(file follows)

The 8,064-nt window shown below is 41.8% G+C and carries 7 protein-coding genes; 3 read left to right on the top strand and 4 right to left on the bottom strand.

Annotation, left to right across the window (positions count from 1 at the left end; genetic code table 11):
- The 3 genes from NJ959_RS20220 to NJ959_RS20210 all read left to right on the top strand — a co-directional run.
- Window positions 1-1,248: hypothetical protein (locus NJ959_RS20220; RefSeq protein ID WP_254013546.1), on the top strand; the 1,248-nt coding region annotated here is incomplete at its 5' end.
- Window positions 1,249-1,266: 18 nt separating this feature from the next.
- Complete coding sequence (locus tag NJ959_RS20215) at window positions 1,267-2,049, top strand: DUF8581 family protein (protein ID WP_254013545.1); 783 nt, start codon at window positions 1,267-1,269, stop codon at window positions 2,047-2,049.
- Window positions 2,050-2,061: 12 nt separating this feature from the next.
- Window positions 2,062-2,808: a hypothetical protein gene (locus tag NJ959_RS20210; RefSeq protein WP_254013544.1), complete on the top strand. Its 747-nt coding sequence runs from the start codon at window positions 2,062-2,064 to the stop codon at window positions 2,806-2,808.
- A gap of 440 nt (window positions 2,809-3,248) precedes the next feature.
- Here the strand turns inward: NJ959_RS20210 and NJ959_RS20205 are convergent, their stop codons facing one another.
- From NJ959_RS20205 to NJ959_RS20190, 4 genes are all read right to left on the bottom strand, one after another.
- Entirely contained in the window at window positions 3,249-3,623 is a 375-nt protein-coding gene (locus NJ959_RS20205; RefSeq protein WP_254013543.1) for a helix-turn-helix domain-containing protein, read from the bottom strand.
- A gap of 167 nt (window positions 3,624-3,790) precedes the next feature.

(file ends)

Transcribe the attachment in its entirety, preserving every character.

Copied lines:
The 8,064-nt window shown below is 41.8% G+C and carries 7 protein-coding genes; 3 read left to right on the top strand and 4 right to left on the bottom strand.

Annotation, left to right across the window (positions count from 1 at the left end; genetic code table 11):
- The 3 genes from NJ959_RS20220 to NJ959_RS20210 all read left to right on the top strand — a co-directional run.
- Window positions 1-1,248: hypothetical protein (locus NJ959_RS20220; RefSeq protein ID WP_254013546.1), on the top strand; the 1,248-nt coding region annotated here is incomplete at its 5' end.
- Window positions 1,249-1,266: 18 nt separating this feature from the next.
- Complete coding sequence (locus tag NJ959_RS20215) at window positions 1,267-2,049, top strand: DUF8581 family protein (protein ID WP_254013545.1); 783 nt, start codon at window positions 1,267-1,269, stop codon at window positions 2,047-2,049.
- Window positions 2,050-2,061: 12 nt separating this feature from the next.
- Window positions 2,062-2,808: a hypothetical protein gene (locus tag NJ959_RS20210; RefSeq protein WP_254013544.1), complete on the top strand. Its 747-nt coding sequence runs from the start codon at window positions 2,062-2,064 to the stop codon at window positions 2,806-2,808.
- A gap of 440 nt (window positions 2,809-3,248) precedes the next feature.
- Here the strand turns inward: NJ959_RS20210 and NJ959_RS20205 are convergent, their stop codons facing one another.
- From NJ959_RS20205 to NJ959_RS20190, 4 genes are all read right to left on the bottom strand, one after another.
- Entirely contained in the window at window positions 3,249-3,623 is a 375-nt protein-coding gene (locus NJ959_RS20205; RefSeq protein WP_254013543.1) for a helix-turn-helix domain-containing protein, read from the bottom strand.
- A gap of 167 nt (window positions 3,624-3,790) precedes the next feature.